• Connect with our grads on LinkedIn; Bobcats love to help other Bobcats.

 

Thank you to our “Past Prez” Grad Panel for joining us tonight; it was truly wonderful to have you three back.

Graduate School Panel; October 6th meeting recap

By Devon Pine

HAPPY HOMECOMING WEEK! (Make sure to vote for Ben and Kaija for Homecoming court)

Despite the rain, we had a good crowd for the Graduate Panel.

Announcements

  • Dues were due! Congrats to those who became dues paying members! If you didn’t get a chance to do so tonight, swing by Impressions office hours Office hours- Wed 6-8 scripps 108 ($75)
  •  Apply to participate in the Bateman competition, you must be a dues paying member, 4-5 team members. The client is Homematters and the campaign will center on development for affordable housing. Send your: resume cover letter and other time commitments to Dan Farkas (farkasd@ohio.edu) by Monday 10/13. Past Bateman competitors gave the advice, “it’s a really great thing to have on your resume, but make sure you have the time to commit and dedicate to it, but it’s worth it in the end.
  • Tomorrow is the last PR Bootcamp! We’ll be talking personal branding- Ellis 111
  • Scripps spirit jerseys are being re-launched tomorrow! You can purchase them in original green with white letters or new white with green letters
  • Congrats to this week’s Member Spotlight, Erica Stonehill! Give her a follow on Twitter at @estonehill13
  • The social affairs committee will meet this Sunday at 5 in Rollins Room in Alden.
  • Visiting professional Heather Mitchell, head of PR for Unilever in London, will be speaking to the Jour 1010 class on October 6th at noon in Walter 135 at noon.

 Welcome, Graduate School Panel!

This week, we had a grad school panel join us and discuss why getting going to graduate school is worth it.

Kelsey Rogers is the assistant director for graduate admissions and student services at Ohio U. She came to talk to us about the MBA (Masters in Business Administration) program (3 semester) that OU offers.

Katherine Hartman is a first year grad student, and works as a graduate assistant for the Division of Student Affairs in higher education, working outside of the classroom setting

Vee got his undergrad at Wright State, and is happy to have diversified his college experience at OHIO. He is also a first year graduate student working in the Division of Student Affairs, specifically in residential housing.

We opened up to questions fairly quickly, and our grad panel delivered.

Often times, businesses will pay for MBA programs. OU’s program does have corporate partnerships, and scholarships are offered for professionals that are working for a company that they have a partnership with. Often times, the graduate assistantship will cover tuition.

Most grad students are coming in right out of undergrad, but some are come in with one to three years of experience. There’s also MBA program for professions with 2+ years of experience. An MBA is a really versatile degree and can get you to the table that makes decisions. It is okay to take some time off and come back; there is a different program that can be taken in Columbus and Cleveland for professionals.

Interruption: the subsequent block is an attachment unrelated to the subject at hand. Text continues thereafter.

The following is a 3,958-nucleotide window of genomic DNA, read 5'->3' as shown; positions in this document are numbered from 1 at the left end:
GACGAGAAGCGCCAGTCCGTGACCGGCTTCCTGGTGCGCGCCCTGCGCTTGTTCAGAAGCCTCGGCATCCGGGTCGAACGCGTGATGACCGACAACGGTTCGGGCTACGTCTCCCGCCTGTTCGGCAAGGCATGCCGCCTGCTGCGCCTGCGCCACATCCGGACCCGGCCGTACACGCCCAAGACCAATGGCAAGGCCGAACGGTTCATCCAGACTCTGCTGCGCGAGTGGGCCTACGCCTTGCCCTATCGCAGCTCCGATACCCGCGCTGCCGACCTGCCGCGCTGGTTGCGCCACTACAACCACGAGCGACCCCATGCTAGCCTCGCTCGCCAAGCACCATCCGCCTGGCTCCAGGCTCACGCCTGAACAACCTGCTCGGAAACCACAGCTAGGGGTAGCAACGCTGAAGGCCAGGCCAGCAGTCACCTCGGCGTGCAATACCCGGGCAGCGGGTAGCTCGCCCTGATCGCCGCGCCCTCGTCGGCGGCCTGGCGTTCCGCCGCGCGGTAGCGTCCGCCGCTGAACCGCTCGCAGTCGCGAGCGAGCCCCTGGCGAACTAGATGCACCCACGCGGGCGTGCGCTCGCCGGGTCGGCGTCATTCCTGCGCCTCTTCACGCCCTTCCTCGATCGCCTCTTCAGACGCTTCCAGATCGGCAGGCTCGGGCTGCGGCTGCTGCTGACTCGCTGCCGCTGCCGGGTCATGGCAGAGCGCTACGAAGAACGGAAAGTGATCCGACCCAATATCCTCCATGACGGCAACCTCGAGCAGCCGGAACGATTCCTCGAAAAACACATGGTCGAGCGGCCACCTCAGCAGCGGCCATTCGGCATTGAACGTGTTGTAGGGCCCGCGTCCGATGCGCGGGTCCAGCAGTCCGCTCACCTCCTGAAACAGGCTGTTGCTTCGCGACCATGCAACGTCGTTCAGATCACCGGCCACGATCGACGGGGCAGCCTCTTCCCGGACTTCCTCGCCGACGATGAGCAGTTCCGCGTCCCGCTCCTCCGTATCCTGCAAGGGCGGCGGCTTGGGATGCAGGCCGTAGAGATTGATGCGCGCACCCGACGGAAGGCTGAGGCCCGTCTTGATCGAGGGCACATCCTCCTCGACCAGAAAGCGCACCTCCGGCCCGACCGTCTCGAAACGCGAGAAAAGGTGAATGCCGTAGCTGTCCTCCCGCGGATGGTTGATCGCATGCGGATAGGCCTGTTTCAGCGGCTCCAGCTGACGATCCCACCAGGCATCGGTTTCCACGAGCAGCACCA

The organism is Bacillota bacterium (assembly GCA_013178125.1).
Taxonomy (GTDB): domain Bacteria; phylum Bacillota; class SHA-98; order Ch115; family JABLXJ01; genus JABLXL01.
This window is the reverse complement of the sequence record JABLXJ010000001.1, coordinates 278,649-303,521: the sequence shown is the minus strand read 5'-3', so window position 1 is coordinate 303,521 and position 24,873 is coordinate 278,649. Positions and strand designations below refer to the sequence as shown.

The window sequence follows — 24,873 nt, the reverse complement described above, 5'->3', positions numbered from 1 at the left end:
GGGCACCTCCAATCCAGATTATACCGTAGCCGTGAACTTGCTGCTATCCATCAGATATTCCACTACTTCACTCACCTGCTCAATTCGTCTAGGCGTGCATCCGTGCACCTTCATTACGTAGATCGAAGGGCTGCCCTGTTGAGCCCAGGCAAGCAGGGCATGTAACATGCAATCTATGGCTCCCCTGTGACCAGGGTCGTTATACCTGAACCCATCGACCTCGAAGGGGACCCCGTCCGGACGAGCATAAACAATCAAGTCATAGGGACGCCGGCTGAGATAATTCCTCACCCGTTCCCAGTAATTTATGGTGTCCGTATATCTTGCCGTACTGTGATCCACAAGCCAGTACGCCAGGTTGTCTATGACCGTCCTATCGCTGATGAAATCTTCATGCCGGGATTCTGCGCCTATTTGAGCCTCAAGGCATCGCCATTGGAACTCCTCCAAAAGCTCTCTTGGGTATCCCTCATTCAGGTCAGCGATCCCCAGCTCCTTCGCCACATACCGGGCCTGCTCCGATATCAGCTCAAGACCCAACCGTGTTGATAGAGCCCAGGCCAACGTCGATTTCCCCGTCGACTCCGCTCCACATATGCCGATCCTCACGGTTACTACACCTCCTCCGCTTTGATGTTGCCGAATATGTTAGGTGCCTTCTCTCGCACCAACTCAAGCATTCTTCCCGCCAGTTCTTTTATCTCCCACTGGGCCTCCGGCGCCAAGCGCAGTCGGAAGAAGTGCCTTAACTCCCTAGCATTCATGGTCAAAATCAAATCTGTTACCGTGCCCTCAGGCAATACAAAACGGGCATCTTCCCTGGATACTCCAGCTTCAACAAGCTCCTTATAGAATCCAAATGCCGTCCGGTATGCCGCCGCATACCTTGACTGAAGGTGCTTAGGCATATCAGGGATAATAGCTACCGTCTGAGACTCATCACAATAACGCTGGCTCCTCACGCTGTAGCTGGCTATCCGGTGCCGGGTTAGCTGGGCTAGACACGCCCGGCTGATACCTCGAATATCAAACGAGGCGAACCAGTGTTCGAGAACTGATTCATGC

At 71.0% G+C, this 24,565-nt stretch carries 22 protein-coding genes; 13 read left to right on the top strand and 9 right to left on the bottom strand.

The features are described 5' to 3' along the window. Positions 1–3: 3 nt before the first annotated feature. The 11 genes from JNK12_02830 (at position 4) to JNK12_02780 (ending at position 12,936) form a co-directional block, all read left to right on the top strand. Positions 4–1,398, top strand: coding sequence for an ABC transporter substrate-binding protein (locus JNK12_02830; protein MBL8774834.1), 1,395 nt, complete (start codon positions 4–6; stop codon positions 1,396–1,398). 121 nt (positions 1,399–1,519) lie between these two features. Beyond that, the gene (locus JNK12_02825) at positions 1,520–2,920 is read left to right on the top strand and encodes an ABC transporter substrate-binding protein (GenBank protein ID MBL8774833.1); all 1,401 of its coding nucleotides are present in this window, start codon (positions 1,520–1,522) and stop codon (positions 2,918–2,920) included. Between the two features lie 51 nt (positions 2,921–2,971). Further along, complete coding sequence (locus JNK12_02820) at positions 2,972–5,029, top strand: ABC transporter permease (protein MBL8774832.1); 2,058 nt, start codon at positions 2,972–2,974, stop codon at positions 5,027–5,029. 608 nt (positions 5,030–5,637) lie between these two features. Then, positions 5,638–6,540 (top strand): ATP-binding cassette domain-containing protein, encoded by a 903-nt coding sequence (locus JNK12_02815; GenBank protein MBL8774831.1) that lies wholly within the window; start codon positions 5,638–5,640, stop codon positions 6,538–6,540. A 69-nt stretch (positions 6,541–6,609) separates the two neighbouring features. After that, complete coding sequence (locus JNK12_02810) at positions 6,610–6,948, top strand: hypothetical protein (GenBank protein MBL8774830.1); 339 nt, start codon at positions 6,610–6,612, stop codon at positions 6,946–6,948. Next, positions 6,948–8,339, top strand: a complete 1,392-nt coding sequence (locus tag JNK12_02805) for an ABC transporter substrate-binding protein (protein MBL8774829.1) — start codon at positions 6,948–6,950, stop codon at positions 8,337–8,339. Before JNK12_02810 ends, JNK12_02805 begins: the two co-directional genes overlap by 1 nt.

There are Graduate Assistants in all facets of the Division of Student Affairs. There is also an international aspect, a one-week experience, this year their going to Poland and Germany. It’s about emerging yourself into the culture, but also getting the international business experience, which sets people apart for future job searches.

Even the panel admitted that grad school is not for everyone; it depends on what you want to do. In the grad program, you can learn skills that will be essential to excel in any field. What’s important is that you’re passionate about your area of study.

This week’s meeting definitely got people thinking about post-grad plans.

7 healthy habits to form as an undergraduate student

By Kelsey Tucker

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College, as we’ve all heard before, is an awesome four (or five, or even six) years. The beauty of undergraduate education is that in this state of semi-independence, you can start cultivating good habits that you can practice until you graduate and then bring them into the real world. Continue reading to get a jump-start on the 7 most valuable habits you can start working on now:

  1.  Find a lesson in everything. You can learn from even the most seemingly mundane tasks, and it’s easier to get through a bad day if you persistently ask yourself what you should be learning from this experience and what you can get out of it.
  1. Make a budget – and stick to it. Undergrads have varying levels of financial independence, but whether your parents are helping out or you’re working two jobs and are totally on your own, figure out how to budget your money needs so that you can enjoy the occasional night at the bars and also start setting some money aside for impending post-grad life.